Tastyworks is a US brokerage company as such you are covered by the US investor protection scheme, called SIPC. This is a big plus. It protects against the loss of cash and securities in case the broker goes bust. The limit of SIPC protection is $500,000, which includes a $250,000 limit for cash. A non-U.S. citizen with tastyworks is treated by the SIPC the same as a US resident in case something goes south. The $500,000 ($250,000) is a substantially higher amount than most European investor protection schemes.
At the time of tastyworks review the broker listed only Canadian and Australian citizens not eligible to open an account. BrokerChooser doesn’t know any other limitation regarding accepted clients. This means clients from Europe and all over the world can also open an account.
Tastyworks offers individual and retirement accounts. Joint and custodial accounts are expected to come soon.
The individual account has two options, margin and cash account. A cash account does not have margin benefits. That means you must be able to cover your trade's full purchase price with the money already in your account. For tastyworks there is no minimum account balance, but a 2000 USD balance is needed for the margin account to retain full margin privileges.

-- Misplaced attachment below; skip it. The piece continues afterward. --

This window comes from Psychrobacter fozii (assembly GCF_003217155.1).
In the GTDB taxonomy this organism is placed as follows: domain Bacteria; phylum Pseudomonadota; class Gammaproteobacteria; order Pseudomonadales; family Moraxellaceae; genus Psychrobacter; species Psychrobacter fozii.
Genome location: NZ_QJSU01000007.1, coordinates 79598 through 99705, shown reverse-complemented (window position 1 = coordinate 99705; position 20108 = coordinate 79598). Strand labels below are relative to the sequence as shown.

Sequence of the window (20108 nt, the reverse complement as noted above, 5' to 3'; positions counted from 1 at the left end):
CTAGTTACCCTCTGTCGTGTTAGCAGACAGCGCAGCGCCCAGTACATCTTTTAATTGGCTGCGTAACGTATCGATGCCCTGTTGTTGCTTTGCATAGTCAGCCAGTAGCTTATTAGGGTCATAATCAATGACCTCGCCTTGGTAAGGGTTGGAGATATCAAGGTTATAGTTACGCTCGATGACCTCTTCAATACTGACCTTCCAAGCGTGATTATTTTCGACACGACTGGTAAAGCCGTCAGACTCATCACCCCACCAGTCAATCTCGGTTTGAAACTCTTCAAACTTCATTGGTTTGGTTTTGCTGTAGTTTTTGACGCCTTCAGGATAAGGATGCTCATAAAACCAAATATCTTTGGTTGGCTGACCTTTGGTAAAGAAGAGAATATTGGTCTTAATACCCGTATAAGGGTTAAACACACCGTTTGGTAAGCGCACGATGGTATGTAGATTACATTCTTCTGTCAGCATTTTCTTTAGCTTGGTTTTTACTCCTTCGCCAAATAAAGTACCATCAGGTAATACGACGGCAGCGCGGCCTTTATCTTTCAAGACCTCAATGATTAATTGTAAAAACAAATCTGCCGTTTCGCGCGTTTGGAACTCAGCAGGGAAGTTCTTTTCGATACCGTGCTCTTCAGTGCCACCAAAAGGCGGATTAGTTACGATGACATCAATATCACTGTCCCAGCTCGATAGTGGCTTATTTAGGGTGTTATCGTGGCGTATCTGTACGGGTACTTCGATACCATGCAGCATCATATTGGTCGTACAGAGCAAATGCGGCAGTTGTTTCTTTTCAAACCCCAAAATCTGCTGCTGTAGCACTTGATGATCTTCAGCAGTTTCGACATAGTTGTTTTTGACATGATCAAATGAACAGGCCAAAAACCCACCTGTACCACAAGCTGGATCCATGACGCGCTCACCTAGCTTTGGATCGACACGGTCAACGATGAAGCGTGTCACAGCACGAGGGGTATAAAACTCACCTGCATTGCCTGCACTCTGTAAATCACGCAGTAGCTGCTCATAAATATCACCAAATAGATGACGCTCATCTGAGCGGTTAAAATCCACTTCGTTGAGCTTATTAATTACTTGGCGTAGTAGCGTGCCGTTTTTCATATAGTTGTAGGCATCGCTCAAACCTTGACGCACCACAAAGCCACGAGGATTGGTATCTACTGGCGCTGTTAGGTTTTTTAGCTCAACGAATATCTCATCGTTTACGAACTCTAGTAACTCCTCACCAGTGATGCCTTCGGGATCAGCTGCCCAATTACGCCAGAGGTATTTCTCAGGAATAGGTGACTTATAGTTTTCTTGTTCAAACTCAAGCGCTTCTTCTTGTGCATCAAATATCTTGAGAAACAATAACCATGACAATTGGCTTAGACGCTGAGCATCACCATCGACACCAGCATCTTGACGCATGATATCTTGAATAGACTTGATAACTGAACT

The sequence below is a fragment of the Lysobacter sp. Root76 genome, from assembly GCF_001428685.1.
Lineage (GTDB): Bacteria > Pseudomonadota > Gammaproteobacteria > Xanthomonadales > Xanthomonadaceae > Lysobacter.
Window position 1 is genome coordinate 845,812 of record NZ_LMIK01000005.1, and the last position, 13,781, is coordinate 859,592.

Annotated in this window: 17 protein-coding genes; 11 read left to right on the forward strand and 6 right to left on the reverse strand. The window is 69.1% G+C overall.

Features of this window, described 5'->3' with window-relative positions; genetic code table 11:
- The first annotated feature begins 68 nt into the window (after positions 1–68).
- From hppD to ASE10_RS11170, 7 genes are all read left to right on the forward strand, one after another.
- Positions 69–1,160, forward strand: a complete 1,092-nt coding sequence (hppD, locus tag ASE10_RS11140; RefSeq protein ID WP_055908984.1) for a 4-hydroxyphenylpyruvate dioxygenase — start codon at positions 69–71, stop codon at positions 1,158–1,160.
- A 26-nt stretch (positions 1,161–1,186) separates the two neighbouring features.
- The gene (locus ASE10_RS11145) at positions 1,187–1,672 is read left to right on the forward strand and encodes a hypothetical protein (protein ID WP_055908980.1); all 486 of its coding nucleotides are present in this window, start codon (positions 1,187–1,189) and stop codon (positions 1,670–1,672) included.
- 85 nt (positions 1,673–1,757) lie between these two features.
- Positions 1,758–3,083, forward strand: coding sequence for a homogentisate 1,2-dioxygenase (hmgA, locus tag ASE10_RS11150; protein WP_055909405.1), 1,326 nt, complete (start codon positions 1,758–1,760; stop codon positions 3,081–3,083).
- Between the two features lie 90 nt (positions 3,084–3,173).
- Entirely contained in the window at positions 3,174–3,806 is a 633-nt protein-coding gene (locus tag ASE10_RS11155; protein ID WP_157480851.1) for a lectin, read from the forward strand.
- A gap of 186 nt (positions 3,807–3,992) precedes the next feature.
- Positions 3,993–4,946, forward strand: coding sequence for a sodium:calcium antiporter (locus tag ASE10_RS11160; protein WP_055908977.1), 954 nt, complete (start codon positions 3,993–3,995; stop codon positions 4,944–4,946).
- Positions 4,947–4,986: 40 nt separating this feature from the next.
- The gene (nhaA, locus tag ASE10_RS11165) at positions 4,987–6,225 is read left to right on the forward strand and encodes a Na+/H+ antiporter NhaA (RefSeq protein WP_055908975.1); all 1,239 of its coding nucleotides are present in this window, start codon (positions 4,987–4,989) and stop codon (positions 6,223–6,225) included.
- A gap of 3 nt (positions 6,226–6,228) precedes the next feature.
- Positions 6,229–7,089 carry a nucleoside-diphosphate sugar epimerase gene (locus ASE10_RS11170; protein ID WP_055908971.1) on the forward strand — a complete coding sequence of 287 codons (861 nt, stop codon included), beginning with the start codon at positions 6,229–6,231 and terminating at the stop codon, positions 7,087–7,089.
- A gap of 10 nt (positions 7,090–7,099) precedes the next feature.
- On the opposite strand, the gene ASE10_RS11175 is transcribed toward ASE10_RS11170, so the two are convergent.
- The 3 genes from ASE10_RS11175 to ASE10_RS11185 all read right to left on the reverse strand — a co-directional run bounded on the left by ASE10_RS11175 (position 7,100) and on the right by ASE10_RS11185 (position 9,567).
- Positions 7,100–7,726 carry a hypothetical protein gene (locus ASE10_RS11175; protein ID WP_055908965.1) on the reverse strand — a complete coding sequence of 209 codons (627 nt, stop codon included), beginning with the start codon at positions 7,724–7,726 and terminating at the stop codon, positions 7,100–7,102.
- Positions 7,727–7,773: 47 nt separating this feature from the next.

If you want to go with the retirement account (available only for US citizens), you can choose between traditional and roth IRA.
The account opening process is really fast. Tastyworks offers a 1 to 3 days approval time, but our account has been approved within the same day of registration.The account registration process takes 10-15 minutes and you go through straightforward steps. In the registration, you need to:
For US citizens multiple money transfer and withdrawal options are available, whereas non-US citizens very have limited options.
If you are a non-US citizen bank transfer is the most plausible way of a deposit, known as wire transfer in the US banking lingo. Tastyworks provides an easy to understand description on how to perform the wire transfer. Good to know it is not allowed to deposit money from an account under a different name.